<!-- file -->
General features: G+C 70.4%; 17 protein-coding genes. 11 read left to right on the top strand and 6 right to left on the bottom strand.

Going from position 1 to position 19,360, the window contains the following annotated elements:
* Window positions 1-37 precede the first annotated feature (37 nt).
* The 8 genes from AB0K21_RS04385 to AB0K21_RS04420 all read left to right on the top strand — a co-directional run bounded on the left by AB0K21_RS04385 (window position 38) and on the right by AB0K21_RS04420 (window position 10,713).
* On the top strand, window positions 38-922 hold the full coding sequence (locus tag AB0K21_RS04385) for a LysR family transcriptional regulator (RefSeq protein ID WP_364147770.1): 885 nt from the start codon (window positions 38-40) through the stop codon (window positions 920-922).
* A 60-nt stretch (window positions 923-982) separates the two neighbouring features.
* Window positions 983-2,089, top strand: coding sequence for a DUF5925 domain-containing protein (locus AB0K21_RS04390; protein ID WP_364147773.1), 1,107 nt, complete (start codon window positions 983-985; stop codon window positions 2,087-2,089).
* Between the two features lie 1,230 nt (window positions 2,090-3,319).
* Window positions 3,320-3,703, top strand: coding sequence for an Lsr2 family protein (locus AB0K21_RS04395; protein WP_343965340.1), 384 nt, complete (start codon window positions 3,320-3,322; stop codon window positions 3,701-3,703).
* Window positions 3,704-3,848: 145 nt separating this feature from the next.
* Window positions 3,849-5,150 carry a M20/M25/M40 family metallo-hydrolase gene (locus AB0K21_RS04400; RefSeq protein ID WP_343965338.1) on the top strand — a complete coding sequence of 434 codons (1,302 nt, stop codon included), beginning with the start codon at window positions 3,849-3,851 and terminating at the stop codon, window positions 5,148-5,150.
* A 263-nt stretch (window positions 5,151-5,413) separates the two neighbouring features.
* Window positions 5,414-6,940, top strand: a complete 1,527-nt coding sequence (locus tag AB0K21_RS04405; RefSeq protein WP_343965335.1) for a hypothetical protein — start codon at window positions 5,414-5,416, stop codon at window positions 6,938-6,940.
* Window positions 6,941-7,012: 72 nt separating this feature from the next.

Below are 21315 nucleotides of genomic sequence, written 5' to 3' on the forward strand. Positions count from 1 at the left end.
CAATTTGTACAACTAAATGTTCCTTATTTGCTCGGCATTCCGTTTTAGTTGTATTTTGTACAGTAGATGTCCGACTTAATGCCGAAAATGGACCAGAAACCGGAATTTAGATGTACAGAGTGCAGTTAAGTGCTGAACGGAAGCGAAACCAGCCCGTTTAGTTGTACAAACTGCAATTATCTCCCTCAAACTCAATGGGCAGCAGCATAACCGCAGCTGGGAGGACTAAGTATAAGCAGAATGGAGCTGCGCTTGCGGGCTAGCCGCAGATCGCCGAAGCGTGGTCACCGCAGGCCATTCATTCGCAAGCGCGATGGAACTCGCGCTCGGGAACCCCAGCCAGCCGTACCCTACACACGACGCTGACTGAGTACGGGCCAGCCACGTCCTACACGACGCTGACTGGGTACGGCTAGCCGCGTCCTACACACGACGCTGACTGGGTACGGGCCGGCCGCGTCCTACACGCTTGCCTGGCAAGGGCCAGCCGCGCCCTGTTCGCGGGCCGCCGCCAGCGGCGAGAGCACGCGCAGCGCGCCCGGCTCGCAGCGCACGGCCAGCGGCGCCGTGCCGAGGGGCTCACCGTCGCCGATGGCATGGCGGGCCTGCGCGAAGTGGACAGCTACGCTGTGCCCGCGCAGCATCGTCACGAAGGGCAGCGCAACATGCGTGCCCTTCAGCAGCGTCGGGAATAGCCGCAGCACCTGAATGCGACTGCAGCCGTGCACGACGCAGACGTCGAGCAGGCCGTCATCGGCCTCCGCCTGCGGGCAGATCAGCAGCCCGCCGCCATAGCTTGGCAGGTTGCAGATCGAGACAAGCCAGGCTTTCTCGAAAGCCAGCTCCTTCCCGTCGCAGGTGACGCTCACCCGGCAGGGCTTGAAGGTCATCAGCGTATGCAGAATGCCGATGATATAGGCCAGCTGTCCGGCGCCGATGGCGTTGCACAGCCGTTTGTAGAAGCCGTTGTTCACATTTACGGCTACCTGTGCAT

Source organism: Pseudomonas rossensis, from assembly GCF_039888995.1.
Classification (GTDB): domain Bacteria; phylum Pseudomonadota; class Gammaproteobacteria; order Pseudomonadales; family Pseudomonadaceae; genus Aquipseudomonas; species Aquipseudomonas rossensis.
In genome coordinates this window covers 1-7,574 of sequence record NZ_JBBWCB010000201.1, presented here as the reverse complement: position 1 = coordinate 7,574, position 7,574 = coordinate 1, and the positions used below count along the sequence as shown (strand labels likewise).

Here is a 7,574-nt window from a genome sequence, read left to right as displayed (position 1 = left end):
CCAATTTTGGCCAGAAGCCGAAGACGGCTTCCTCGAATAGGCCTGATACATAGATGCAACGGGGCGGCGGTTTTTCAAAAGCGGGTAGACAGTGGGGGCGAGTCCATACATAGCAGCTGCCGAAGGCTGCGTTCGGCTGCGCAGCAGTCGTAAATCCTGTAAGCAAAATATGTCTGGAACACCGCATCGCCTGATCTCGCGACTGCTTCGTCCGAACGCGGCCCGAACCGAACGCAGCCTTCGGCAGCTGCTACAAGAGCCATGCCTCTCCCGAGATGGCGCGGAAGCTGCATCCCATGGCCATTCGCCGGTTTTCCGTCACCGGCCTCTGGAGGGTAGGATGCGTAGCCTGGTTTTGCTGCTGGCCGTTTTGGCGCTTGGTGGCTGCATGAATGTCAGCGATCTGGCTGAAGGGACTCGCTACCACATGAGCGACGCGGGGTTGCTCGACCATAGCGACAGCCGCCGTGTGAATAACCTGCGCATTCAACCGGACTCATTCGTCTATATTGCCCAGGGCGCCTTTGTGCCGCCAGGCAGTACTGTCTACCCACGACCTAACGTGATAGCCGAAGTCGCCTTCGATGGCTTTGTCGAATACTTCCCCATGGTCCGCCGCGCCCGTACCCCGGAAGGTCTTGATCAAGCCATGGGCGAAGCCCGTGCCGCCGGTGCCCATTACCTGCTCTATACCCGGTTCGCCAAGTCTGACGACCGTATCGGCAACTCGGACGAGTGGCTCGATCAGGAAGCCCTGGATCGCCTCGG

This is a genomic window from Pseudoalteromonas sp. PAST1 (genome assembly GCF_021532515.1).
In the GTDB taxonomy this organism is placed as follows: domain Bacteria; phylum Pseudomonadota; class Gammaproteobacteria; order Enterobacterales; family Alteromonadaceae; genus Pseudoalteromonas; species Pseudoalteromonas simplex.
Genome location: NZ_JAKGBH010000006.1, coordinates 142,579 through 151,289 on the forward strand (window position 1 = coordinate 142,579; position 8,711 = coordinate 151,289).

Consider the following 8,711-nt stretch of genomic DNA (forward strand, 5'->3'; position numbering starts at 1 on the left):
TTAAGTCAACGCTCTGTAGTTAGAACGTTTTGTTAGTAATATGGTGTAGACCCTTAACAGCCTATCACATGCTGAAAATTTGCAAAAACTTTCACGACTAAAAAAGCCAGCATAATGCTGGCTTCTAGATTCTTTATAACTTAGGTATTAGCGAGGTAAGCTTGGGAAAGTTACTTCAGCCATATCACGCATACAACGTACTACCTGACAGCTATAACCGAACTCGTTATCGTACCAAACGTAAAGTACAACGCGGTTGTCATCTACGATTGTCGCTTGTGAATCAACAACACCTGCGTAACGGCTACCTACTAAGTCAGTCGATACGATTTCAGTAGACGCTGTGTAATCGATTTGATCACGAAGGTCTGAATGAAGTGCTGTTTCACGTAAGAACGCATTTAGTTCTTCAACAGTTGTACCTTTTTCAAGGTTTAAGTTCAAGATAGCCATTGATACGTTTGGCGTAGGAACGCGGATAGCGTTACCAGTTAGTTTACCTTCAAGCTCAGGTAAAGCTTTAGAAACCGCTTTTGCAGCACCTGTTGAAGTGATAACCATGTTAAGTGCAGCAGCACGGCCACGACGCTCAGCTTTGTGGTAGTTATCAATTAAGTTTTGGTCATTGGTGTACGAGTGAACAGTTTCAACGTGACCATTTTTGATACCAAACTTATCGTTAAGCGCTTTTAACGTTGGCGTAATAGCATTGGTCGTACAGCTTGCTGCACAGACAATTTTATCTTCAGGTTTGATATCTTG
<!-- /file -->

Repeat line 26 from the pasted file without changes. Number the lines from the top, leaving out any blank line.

TTAAGTCAACGCTCTGTAGTTAGAACGTTTTGTTAGTAATATGGTGTAGACCCTTAACAGCCTATCACATGCTGAAAATTTGCAAAAACTTTCACGACTAAAAAAGCCAGCATAATGCTGGCTTCTAGATTCTTTATAACTTAGGTATTAGCGAGGTAAGCTTGGGAAAGTTACTTCAGCCATATCACGCATACAACGTACTACCTGACAGCTATAACCGAACTCGTTATCGTACCAAACGTAAAGTACAACGCGGTTGTCATCTACGATTGTCGCTTGTGAATCAACAACACCTGCGTAACGGCTACCTACTAAGTCAGTCGATACGATTTCAGTAGACGCTGTGTAATCGATTTGATCACGAAGGTCTGAATGAAGTGCTGTTTCACGTAAGAACGCATTTAGTTCTTCAACAGTTGTACCTTTTTCAAGGTTTAAGTTCAAGATAGCCATTGATACGTTTGGCGTAGGAACGCGGATAGCGTTACCAGTTAGTTTACCTTCAAGCTCAGGTAAAGCTTTAGAAACCGCTTTTGCAGCACCTGTTGAAGTGATAACCATGTTAAGTGCAGCAGCACGGCCACGACGCTCAGCTTTGTGGTAGTTATCAATTAAGTTTTGGTCATTGGTGTACGAGTGAACAGTTTCAACGTGACCATTTTTGATACCAAACTTATCGTTAAGCGCTTTTAACGTTGGCGTAATAGCATTGGTCGTACAGCTTGCTGCACAGACAATTTTATCTTCAGGTTTGATATCTTG